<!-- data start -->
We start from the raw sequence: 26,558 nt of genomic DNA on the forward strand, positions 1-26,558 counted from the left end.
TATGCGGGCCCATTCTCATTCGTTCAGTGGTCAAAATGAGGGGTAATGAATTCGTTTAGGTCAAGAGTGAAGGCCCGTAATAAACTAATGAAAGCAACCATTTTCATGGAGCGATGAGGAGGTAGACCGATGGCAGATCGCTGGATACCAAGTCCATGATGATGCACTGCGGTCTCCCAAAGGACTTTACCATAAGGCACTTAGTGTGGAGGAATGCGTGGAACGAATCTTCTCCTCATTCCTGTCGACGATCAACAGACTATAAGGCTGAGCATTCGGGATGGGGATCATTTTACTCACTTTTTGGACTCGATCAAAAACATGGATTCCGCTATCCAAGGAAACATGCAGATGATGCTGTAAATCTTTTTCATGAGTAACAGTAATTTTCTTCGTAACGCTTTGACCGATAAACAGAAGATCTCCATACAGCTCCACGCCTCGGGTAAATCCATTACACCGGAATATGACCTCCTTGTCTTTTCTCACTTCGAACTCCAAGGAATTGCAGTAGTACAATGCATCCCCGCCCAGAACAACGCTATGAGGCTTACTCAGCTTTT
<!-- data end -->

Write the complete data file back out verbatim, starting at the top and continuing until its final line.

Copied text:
We start from the raw sequence: 26,558 nt of genomic DNA on the forward strand, positions 1-26,558 counted from the left end.
TATGCGGGCCCATTCTCATTCGTTCAGTGGTCAAAATGAGGGGTAATGAATTCGTTTAGGTCAAGAGTGAAGGCCCGTAATAAACTAATGAAAGCAACCATTTTCATGGAGCGATGAGGAGGTAGACCGATGGCAGATCGCTGGATACCAAGTCCATGATGATGCACTGCGGTCTCCCAAAGGACTTTACCATAAGGCACTTAGTGTGGAGGAATGCGTGGAACGAATCTTCTCCTCATTCCTGTCGACGATCAACAGACTATAAGGCTGAGCATTCGGGATGGGGATCATTTTACTCACTTTTTGGACTCGATCAAAAACATGGATTCCGCTATCCAAGGAAACATGCAGATGATGCTGTAAATCTTTTTCATGAGTAACAGTAATTTTCTTCGTAACGCTTTGACCGATAAACAGAAGATCTCCATACAGCTCCACGCCTCGGGTAAATCCATTACACCGGAATATGACCTCCTTGTCTTTTCTCACTTCGAACTCCAAGGAATTGCAGTAGTACAATGCATCCCCGCCCAGAACAACGCTATGAGGCTTACTCAGCTTTT